The oldest solid head cartridge


I have read somewhere that the use of chargers or clips in rifles led to the adoption of the rimless case, and in turn the rimless case led to the adoption of the solid head as an extraction cannelure must be cut on the case.

I am not sure if this chronology is true; maybe some of you know better. But it arises two questions:

Which was the first rimless cartridge? The 7,92 x 57 Mauser?

Is there any rimless cartridge with non-solid head?


Schneider: If you’re willing for me to stretch the point as far as including semi-rimmed cartridges the first was likely the .50-115 Bullard. This was introduced in the early 1880s (I think) for the Bullard lever action hunting rifle. In this situation the semi-rimmed solid-head case was probably used to keep the diameter of the round small enough to function in the Bullard rifle, also chambered for a number of smaller-caliber cartridges. Jack


Here are some of my notes on the topic giving a European perspective. Some of these dates are debateable. My info states that the 50-115 Bullard was in 1886, so these are close (parallel development ?)


Several designers experimented with rimless cases in the 1880s including Rubin (c1885) and Hebler (c1887), mainly for military use. The rimless 8x57 cartridge (DWM case #366) designed for the German military M88 rifle was the first rimless cartridge adopted by a country. This was followed by the 7.65x53 M89 Belgian Mauser (DWM case #367), 7.5x55 M89 Swiss Schmidt-Rubin (DWM case #388), 7x57 M92/93 Spanish/Romanian Mauser (DWM case #380), and 6.5x55 M94 Swedish/Norwegian Mauser/Krag-Jorgensen (DWM case #431). These cartridges all used slightly different case diameters and acted as the basis for a large range of sporting calibres commencing in the 1890s. … "


A potential reliable source for the initial date of the .50-115 Bullard would be the UMC shop log book. I’m not sure how complete the surviving copies (or photocopies?) of this document are, but if this caliber is mentioned the date of initial production and significant production variations would be discussed. I’m pretty sure the surviving specimens of this cartridge are of UMC manufacture. Jack


Thorough research done in the UMC log did not reveal any entries for the .50-115 Bullard.

John Moss


John: Thanks for checking. I appreciate your taking the trouble. Jack



7.5x55 M89 Swiss Schmidt-Rubin (DWM case #388), 7x57 M92/93 Spanish/Romanian Mauser (DWM case #380)[/quote]

Wouldn’t the 7 x 57 (DWM 380) predate the 7,5 x 55 (DWM 388)?


Not necessarily…the Code Numbers ( both DWM and George Roth) indicate when the company started making them, and set the code in their Register…The cartridges having been made before DWM ( which existed as “DM” in the early 1890s…DWM was incorporated only in November 1896, and officially commenced trading under that banner in January 1897)

Also, another cartidge not listed in the “rimless” list is the 6,5x52 Italian (Carcano), which was already in existence for factory prototype rifles in 1890-91 ( M91 Rifles began production in 92-93.).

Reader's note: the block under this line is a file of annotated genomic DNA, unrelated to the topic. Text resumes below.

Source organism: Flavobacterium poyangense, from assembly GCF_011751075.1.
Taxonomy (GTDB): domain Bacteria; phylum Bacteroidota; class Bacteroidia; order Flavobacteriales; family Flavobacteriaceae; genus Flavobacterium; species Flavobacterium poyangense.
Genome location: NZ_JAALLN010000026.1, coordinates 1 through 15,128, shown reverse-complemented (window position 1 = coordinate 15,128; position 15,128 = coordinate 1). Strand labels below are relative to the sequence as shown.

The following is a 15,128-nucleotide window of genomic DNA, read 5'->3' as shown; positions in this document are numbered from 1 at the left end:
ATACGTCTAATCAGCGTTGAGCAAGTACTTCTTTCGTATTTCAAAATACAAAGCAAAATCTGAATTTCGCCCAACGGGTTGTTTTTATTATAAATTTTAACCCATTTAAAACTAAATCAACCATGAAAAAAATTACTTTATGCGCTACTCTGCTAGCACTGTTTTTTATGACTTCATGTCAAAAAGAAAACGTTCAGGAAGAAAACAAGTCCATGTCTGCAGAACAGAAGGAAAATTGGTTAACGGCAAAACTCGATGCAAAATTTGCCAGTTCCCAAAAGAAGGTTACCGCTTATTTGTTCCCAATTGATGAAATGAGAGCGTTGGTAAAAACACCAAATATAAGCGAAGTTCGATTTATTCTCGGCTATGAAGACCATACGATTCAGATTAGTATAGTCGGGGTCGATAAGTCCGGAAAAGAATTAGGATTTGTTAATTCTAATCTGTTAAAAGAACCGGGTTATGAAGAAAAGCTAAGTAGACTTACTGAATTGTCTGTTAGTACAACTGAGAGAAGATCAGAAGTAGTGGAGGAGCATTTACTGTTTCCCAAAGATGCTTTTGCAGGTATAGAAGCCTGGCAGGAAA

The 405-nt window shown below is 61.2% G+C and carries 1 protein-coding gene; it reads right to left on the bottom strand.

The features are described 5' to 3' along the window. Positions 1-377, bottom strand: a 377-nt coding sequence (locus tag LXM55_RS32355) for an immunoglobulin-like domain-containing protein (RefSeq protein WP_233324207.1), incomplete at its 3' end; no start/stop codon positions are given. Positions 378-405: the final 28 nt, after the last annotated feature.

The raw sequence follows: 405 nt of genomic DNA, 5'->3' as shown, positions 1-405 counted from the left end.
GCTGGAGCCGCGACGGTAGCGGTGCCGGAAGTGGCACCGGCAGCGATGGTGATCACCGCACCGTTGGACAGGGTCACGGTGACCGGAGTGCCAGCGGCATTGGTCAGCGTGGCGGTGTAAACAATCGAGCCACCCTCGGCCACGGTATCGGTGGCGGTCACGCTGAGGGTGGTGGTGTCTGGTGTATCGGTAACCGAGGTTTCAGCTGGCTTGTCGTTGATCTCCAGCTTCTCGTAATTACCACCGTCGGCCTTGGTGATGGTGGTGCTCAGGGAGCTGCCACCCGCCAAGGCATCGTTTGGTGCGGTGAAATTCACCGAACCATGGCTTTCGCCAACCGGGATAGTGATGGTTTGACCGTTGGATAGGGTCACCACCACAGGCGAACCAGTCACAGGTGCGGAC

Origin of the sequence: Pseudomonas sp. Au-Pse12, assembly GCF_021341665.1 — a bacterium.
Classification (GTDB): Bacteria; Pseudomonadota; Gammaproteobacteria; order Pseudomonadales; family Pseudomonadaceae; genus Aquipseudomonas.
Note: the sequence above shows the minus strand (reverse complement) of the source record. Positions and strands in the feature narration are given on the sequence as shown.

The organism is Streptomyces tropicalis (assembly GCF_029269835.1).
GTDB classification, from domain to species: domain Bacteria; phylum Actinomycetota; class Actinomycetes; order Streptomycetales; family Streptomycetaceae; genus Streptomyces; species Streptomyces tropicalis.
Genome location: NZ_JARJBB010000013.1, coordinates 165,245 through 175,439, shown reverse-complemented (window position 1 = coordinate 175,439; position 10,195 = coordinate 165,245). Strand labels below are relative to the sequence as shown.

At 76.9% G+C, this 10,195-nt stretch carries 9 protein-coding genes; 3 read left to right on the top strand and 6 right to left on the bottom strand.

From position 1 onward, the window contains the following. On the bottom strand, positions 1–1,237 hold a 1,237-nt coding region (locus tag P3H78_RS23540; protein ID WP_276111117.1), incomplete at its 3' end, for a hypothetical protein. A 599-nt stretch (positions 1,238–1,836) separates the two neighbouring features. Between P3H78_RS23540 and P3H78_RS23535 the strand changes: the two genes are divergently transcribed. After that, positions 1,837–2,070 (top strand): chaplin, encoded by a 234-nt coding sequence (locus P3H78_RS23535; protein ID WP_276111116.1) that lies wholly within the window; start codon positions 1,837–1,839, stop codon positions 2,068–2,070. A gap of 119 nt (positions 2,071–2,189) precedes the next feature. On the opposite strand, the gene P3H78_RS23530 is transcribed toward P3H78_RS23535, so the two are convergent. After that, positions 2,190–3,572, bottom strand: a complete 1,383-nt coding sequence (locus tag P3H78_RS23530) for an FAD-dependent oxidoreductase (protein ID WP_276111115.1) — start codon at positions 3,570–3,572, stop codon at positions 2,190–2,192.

From original documentation, the course is Kommission 88 Patrone ( 7,9) 1888, followed by Belgian M89- 7,65 ( from a copy (in French) of the original contract, design and trials acceptance reports of 1889-90), followed by the M91 Carcano ( as an option to a rimmed case , of similar chamber design, as two alternates for Tender for an Italian Trials rifle ( Mauser supplied a couple of rifles for each type of cartridge)…and Mannlicher took the Italian Rimmed 6,5 and made it into the M1892 6,5x53R For Romania, but that’s another story…the Italians had set off the Licensing of Mannlicher’s Packet clip design with Steyr, which was used, Kommision 88 style, in the Carcano.
The 7x57 (Spanish) Mauser arose from the 1892-3 Trials for Spain ( Spain initially used some 7,65 Mauser 1891s for trials).

The only standout is the M1894 6,5 Swede,& Krag which seems to be a “black sheep” in this Mauser related family, because it is not directly derived from any of the preceding cartridges ( 88 and 89 are about .470 heads, the Italian/Romanians are .448- .450 heads ( disregarding the rim) whilst the Swede ( or Norwegian Krag) was .475 head…and the Krags were made by Steyr of Austria!!

Does anybody have any docs about the early design and development of the 6,5 M94 for Norway ( at the time co-partner in the Skandinavian Crown)… Mauser originally made a M93/94 trials carbine for Sweden in 8x58R Danish, patterned on the M92 trials for Spain, and the M90/91 Trials for Italy ( single column protruding mag, like the Belgain 89, Turk 90 and Argentine 91) But Sweden then had Mauser make a definitive M94 carbine in 6,5x55 Rimless, the Norwegian Krag cartridge…

What tortuous ways in the cartridge developmenmt world???

Doc AV
AV Ballistics.


The priority of Italian and Austrian developments in 6.5 m/m rifle cartridges is an interesting matter. Moetz, in v. 1 of his work on Austrian military ammunition depicts a specimen of Roth case number 393, the 6.5 m/m rimmed used by Romania and the Netherlands, produced by Roth in 1891. He also shows what amounts to a rimless variant of case 393, produced by Keller & Co. in 1892. I should point out that the case number is not found on the cartridge, but an accompanying label of early date when the cartridge was part of a display collection. The first production rifle to employ the rimmed round was the turnbolt Mannlicher model 1892; there was no use of the rimless version until the first Mannlicher Schoenauer of 1900, a sort of semi-production predecessor of the well-known model of 1903. Jack